By Rob Davis, President, Starcom USA
“Authenticity is the most important thing. Once you learn to fake that, you’re set.”
The origin of the above quote is a bit hazy, attributed to comedians like Groucho Marx or journalists like Daniel Schorr. But regardless of originator, it reliably elicits a chuckle. Why? Because people of all walks of life regularly experience a conspicuous lack of authenticity, be it in their personal lives or business dealings. We inherently know that true authenticity and honesty is rare. It’s elusive. It’s hard.
But it really doesn’t need to be. And it’s no longer really optional in the workplace.
A growing Millennial—and post-Millennial—workforce no longer accept authority unquestioningly. They expect straight shooting, clearly outlined expectations and the ability to be their true selves. Internal surveys from my company have found that the greater employees’ feelings of authenticity are, the greater their job satisfaction, engagement and self-reported performance.
So, how do we ensure that we act authentically and our employees do as well? We’ve all been conditioned, even if subconsciously, to wear our workplace personas, our “work face.” We innately, and desperately, want to fit in, to soften bad news, to find paths of least resistance. So, paradoxically, it takes some concerted effort to be authentic at work. Here are a few tips:
Lead by example
It has to start at the top. The first step in institutionalizing authenticity is to make sure your leaders exhibit it regularly. As a leader, start by admitting your mistakes (gasp!). Be human. Also, have self-awareness about your style and discuss it openly. Try to abolish any form of secrecy, which only breeds mistrust. Authentic leaders are human and fallible, know who they are, and have nothing to hide.
State clear intentions
This seems on the surface like a blinding flash of the obvious, but I’d posit that stating clear intentions in the workplace is actually quite rare. Managers are rarely asked, and even more rarely offer, the real why of an assignment. Why do I have to do this report? Why are we working late? Hopefully, the answers most of the time are “because it will drive the client’s business forward,” but the reality is sometimes different. And offering that rationale honestly can be uncomfortable.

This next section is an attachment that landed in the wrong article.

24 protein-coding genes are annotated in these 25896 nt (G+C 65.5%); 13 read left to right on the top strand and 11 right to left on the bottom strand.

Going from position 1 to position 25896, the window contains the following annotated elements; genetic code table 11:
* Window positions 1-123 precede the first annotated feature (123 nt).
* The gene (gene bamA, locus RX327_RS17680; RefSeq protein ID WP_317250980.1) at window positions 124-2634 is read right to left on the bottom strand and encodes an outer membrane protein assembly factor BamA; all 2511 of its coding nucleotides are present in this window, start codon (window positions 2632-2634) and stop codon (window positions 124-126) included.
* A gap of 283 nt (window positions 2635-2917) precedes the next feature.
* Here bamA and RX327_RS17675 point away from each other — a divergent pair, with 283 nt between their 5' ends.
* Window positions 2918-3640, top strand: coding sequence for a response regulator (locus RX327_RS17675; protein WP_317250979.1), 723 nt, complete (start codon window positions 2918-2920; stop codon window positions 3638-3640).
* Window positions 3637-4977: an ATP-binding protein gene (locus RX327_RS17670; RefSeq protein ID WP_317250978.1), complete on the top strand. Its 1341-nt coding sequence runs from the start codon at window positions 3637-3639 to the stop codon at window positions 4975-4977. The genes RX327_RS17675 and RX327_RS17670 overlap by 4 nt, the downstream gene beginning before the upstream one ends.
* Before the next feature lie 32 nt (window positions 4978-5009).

But, as long as it’s ethical, people appreciate the directness of intention. Try something like, “This report may feel tedious and time consuming, but the client uses it differently than the way we think about it so we need to ensure we deliver.” Or, “Because this time, with this person, style is more important than substance so we need to take the time to make it look nice.” They may not love it, but in my experience, people appreciate the authentic statements of intention, and rally behind them.
Acknowledge and embrace differences
This is not to say we are all a special snowflake, but we do each bring unique approaches, styles and ways of thinking. Corporate culture is hugely important, but we don’t want to iron out all the healthy wrinkles that build our collective character. I had a boss once tell me I needed to be more aggressive. I countered, “I think we have enough aggressive people around here. I can certainly be more assertive, but I would not be authentic if I tried to be a hard-ass.” She agreed and I still got a good performance review (phew!). Companies in which authenticity thrives embrace differences and help people rise because of—not despite—them.
Measure and cultivate authenticity and trust
I’m not suggesting we hook people up to polygraphs, but we are in a business that purports to be about measurement and accountability, so we should apply the same standards to the authenticity and trust our talent expects. At our agency, for example, we conduct an annual (anonymous) employee engagement survey, and have questions like, “I trust senior leadership” and “I feel as if my manager communicates directly and honestly.” We also have ongoing training sessions including leadership coaching workshops that help address and cultivate a culture of authenticity to help people deal with personal setbacks in very real ways. Authentic companies have mechanisms to both measure and develop authentic skills.
I recognize the potential irony of an advertising executive—from the industry that once put glue in bowls of cereal to make milk look creamier—waxing poetic about the virtues of authenticity. But employees in the advertising industry, just like any other, are ultimately human beings. They crave authenticity and can smell it’s inverse a mile away. People who are authentic and feel the same of their leaders and peers are quite simply more satisfied, engaged and productive.
Authenticity is arguably the most important thing. It’s not always as easy as it seems it should be, but if we all practice these principles, we will be set—without even having to fake it.
View the original article from Campaign, here.